Artist Spotlight: Ex People (or; How Two Ladies and Two Gents Learned to Stop Worrying and Love the Doom)

I have this friend from Venezuela, and he is the most reliable person I know when it comes to music suggestions. Toward the end of 2017, he recommended this band to me, and I’ve been obsessed with them ever since. Read on!

Ex People is a heavy band from the UK comprised for two ladies and two gents who were friends prior to joining a band together, they just managed to get together and jam when they were all between bands. Singer Laura Kirsop (not to be confused with Christian Learning Centers podcaster of the same name) and drummer Vicki Dawson (who may or may not be the drummer for post-punk band Ghum) had met in the DIY scene playing together in various Riot Grrrl and noise rock bands.  Eventually, the pair rounded out the band with guitarist Calum Gunn (who may or may not be a Scottish born electronic musician based in Berlin… probably not, though) and bassist Edward White (who may or may not be an astronaut who died in 1967… probably not, though). White said, “We’ve all been friends for years, but on one overcast day in Hackney we collectively realized that there was not enough sludge in our lives.”

When we started off, we tried a few different things and aimed for a more noisy, droney and abrasive sound,” Dawson told Metal Hammer. “We just ended up moving toward the shorter structures and catchier stuff.” Kirsop added, “We’ve gradually almost given into our urges to write more traditional, accessible vocals and structures, which I think we were repressing a bit at the beginning.”

The group were not experienced in writing doom or psychedelic songs, but after getting music together that they thought was good enough, they started playing out and around London. Their first release, Loss, was released in May 2015 digitally and also as a limited edition black cassette. “The Erlenmeyer Flask” is the opening track, and it will find a new life on their debut album. This version is still worth listening to versus the album version, as this one is a little more off the cuff and extended a little bit at the end. The other two songs, “Jersey Devil” and “Pilot”, are worthy songs, but they are more primitive than what’s to come. They definitely earn their “doom” label here.

A digital EP of a show recorded in January 2016, was released March 1, 2016. Three of the four tracks are from the EP, and one of the songs will end up on their full length debut. It sounds… not great, but I think it’s because the source recording is pretty bad.

The band soon entered the studio to record what would, eventually, be their full-length debut album.  The group went into the studio and recorded four songs, and then was signed by Britain’s New Heavy Sounds label, who gave them the funding to go back into the studio and finish the album. “In total it was about 8 days of recording, so pretty compact,” Dawson said.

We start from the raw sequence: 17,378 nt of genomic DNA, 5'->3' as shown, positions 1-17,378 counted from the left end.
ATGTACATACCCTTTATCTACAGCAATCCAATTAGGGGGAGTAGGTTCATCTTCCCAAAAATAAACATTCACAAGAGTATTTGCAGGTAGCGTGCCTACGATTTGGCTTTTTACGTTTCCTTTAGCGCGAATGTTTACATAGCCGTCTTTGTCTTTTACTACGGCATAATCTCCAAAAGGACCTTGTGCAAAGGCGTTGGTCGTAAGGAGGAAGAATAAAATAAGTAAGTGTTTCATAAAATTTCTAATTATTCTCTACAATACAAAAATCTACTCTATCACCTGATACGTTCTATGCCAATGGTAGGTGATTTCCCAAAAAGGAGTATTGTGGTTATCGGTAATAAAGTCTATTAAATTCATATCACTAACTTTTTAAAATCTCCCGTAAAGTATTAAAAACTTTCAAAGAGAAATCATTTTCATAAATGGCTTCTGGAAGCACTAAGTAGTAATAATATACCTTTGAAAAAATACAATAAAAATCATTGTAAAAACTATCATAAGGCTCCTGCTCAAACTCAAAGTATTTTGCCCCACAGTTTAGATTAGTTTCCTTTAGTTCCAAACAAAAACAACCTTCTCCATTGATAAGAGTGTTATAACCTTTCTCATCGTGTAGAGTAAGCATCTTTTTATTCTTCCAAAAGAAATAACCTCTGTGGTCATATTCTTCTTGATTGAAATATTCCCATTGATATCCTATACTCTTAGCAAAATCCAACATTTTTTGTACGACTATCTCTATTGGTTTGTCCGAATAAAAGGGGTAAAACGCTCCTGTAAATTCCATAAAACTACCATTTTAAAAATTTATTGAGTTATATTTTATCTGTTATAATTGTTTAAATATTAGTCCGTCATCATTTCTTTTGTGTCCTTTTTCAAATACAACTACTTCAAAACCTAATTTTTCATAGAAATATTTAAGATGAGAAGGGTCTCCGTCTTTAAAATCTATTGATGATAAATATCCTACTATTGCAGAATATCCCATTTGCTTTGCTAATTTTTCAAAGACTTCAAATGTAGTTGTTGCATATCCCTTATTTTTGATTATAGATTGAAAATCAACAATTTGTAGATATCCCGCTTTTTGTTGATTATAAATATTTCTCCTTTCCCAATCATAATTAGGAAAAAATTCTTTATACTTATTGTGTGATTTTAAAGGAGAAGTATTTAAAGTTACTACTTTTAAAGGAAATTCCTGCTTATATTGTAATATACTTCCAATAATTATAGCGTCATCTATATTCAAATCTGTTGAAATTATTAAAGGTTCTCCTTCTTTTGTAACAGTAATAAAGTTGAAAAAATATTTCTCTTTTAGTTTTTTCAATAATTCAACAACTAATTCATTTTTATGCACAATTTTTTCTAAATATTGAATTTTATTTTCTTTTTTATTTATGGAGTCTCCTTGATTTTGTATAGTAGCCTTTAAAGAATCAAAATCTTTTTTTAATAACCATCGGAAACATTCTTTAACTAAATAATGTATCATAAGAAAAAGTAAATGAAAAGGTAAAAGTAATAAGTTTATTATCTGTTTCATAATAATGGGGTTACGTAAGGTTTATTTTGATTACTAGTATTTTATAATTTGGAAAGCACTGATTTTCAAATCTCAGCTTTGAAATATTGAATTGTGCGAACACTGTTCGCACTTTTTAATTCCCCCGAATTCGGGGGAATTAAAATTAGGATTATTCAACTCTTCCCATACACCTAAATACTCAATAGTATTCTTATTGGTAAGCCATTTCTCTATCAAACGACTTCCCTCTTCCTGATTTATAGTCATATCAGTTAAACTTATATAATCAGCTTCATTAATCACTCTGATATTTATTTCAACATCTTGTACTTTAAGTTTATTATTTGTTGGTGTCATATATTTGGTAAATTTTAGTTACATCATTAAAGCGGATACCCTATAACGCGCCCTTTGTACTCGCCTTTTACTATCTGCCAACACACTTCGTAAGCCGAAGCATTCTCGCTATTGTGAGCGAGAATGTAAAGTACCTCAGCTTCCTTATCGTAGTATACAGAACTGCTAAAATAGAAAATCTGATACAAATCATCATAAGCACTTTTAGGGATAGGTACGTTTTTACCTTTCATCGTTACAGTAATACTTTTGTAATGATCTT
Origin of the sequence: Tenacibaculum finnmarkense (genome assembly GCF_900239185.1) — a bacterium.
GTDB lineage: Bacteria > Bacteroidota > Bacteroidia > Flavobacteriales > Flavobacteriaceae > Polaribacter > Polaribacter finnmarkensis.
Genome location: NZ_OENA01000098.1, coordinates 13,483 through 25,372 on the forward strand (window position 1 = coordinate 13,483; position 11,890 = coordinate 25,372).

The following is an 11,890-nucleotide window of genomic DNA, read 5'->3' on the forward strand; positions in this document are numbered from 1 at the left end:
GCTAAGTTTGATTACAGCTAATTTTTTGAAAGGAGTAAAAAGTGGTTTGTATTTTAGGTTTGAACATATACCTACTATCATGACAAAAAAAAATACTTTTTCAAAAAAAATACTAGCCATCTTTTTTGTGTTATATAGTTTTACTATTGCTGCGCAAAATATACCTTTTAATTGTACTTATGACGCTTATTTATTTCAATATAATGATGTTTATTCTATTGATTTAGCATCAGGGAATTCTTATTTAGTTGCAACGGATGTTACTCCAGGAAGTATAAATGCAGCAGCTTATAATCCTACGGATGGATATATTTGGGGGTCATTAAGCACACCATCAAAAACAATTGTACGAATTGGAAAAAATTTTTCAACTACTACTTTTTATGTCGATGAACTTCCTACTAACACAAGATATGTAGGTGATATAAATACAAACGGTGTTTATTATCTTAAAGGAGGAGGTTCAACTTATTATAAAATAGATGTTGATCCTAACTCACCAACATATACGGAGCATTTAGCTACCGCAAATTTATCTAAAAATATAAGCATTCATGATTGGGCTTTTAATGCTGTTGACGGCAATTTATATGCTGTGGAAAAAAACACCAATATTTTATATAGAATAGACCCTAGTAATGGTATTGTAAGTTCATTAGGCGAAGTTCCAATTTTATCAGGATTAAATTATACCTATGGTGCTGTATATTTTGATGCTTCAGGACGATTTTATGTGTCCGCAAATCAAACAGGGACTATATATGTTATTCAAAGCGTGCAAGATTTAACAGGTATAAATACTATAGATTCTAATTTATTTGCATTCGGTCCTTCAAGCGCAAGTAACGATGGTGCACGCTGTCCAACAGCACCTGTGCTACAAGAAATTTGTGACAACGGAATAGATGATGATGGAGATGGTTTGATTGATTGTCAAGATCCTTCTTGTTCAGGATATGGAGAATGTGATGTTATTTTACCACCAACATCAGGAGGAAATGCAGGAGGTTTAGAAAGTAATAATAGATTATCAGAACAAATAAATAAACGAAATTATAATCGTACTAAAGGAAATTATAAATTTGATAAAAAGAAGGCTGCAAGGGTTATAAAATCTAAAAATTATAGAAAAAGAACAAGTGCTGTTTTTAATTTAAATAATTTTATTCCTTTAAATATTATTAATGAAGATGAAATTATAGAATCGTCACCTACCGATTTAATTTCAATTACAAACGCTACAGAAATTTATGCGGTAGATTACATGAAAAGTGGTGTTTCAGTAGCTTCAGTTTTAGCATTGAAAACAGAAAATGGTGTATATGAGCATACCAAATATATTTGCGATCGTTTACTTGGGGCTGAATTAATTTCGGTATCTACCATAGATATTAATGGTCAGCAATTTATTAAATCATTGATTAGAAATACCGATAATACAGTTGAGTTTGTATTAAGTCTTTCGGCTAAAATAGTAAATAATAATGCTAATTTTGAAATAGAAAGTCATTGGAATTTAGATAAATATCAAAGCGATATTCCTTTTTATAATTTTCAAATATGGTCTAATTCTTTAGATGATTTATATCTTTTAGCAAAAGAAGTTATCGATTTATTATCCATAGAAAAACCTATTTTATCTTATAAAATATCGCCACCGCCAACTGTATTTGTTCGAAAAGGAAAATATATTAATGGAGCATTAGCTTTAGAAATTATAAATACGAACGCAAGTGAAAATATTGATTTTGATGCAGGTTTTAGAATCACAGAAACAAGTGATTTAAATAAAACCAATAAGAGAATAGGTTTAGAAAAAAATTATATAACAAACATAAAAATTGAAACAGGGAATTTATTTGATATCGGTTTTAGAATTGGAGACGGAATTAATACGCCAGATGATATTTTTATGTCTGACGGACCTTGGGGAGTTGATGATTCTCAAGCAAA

“We make doom songs about catcalling,” Kirsop says, “I draw on things that make me angry and I want to change, so a lot of it is positive about taking a stand despite the music being dark. I’m also obsessed with dystopian fiction, so I take inspiration from reality and fiction in equal doses.”

While the band cites Melvins, Neurosis, Harvey Milk and My War-era Black Flag as influences, those bands aren’t what you think about when you hear their record. On Bird, they hew closer to psychedelic fuzz than straight up doom, and the song lengths bear that out. What results is a fun record that’s heavy and a little noisy, but with soaring vocals and hooks that could almost be poppy.

“The Host” is a song about a woman and child fleeing domestic violence, while “Not a Drill” is a call to resist oppression.  Meanwhile, “Over” is about another planet colliding with Earth, so there’s your dystopian fiction (or is it?). Cheery stuff!

When asked what the band’s plan was for 2017, Kirsop said, “Get the album out there, play some great shows, perhaps a tour or two at some point… And, of course, keeping up with the usual practice of seances and ouija rituals. World domination – not a joke.”

Unfortunately, none of their social media has been updated since Bird’s release in 2017. I hope they aren’t finished, as this album is a favorite, recent go-to for me when I can’t think of anything else to listen to.

So check ‘em out!